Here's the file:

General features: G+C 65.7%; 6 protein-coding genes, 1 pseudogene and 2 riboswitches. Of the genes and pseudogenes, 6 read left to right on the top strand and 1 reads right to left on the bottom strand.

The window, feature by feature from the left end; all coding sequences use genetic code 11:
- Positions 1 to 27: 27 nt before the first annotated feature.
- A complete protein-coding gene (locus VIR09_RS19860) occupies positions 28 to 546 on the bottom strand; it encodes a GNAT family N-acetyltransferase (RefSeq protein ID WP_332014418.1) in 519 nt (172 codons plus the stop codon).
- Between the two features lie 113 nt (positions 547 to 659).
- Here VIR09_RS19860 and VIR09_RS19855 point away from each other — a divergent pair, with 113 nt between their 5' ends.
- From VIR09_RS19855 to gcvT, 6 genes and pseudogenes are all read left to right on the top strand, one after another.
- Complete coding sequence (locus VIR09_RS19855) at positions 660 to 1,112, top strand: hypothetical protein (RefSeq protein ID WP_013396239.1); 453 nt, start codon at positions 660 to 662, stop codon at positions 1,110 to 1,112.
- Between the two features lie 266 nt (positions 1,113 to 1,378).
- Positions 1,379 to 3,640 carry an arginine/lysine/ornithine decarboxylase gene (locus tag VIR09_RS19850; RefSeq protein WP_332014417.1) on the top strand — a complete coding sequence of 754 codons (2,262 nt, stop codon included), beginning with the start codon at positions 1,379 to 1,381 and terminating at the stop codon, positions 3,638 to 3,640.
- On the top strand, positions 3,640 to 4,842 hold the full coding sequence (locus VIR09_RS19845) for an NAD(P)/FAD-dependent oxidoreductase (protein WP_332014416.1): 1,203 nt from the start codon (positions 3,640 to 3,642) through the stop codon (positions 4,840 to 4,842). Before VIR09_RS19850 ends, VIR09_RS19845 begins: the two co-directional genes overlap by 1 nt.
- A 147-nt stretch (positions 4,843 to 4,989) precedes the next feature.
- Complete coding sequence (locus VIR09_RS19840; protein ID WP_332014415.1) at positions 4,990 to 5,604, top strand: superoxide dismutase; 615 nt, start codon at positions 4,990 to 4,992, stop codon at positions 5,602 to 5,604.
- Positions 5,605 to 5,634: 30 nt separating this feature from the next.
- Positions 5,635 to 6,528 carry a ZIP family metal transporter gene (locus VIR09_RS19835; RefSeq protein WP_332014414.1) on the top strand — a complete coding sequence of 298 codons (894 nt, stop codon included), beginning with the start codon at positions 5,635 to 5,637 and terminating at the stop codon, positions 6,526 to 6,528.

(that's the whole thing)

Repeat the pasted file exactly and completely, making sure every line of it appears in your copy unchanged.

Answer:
General features: G+C 65.7%; 6 protein-coding genes, 1 pseudogene and 2 riboswitches. Of the genes and pseudogenes, 6 read left to right on the top strand and 1 reads right to left on the bottom strand.

The window, feature by feature from the left end; all coding sequences use genetic code 11:
- Positions 1 to 27: 27 nt before the first annotated feature.
- A complete protein-coding gene (locus VIR09_RS19860) occupies positions 28 to 546 on the bottom strand; it encodes a GNAT family N-acetyltransferase (RefSeq protein ID WP_332014418.1) in 519 nt (172 codons plus the stop codon).
- Between the two features lie 113 nt (positions 547 to 659).
- Here VIR09_RS19860 and VIR09_RS19855 point away from each other — a divergent pair, with 113 nt between their 5' ends.
- From VIR09_RS19855 to gcvT, 6 genes and pseudogenes are all read left to right on the top strand, one after another.
- Complete coding sequence (locus VIR09_RS19855) at positions 660 to 1,112, top strand: hypothetical protein (RefSeq protein ID WP_013396239.1); 453 nt, start codon at positions 660 to 662, stop codon at positions 1,110 to 1,112.
- Between the two features lie 266 nt (positions 1,113 to 1,378).
- Positions 1,379 to 3,640 carry an arginine/lysine/ornithine decarboxylase gene (locus tag VIR09_RS19850; RefSeq protein WP_332014417.1) on the top strand — a complete coding sequence of 754 codons (2,262 nt, stop codon included), beginning with the start codon at positions 1,379 to 1,381 and terminating at the stop codon, positions 3,638 to 3,640.
- On the top strand, positions 3,640 to 4,842 hold the full coding sequence (locus VIR09_RS19845) for an NAD(P)/FAD-dependent oxidoreductase (protein WP_332014416.1): 1,203 nt from the start codon (positions 3,640 to 3,642) through the stop codon (positions 4,840 to 4,842). Before VIR09_RS19850 ends, VIR09_RS19845 begins: the two co-directional genes overlap by 1 nt.
- A 147-nt stretch (positions 4,843 to 4,989) precedes the next feature.
- Complete coding sequence (locus VIR09_RS19840; protein ID WP_332014415.1) at positions 4,990 to 5,604, top strand: superoxide dismutase; 615 nt, start codon at positions 4,990 to 4,992, stop codon at positions 5,602 to 5,604.
- Positions 5,605 to 5,634: 30 nt separating this feature from the next.
- Positions 5,635 to 6,528 carry a ZIP family metal transporter gene (locus VIR09_RS19835; RefSeq protein WP_332014414.1) on the top strand — a complete coding sequence of 298 codons (894 nt, stop codon included), beginning with the start codon at positions 5,635 to 5,637 and terminating at the stop codon, positions 6,526 to 6,528.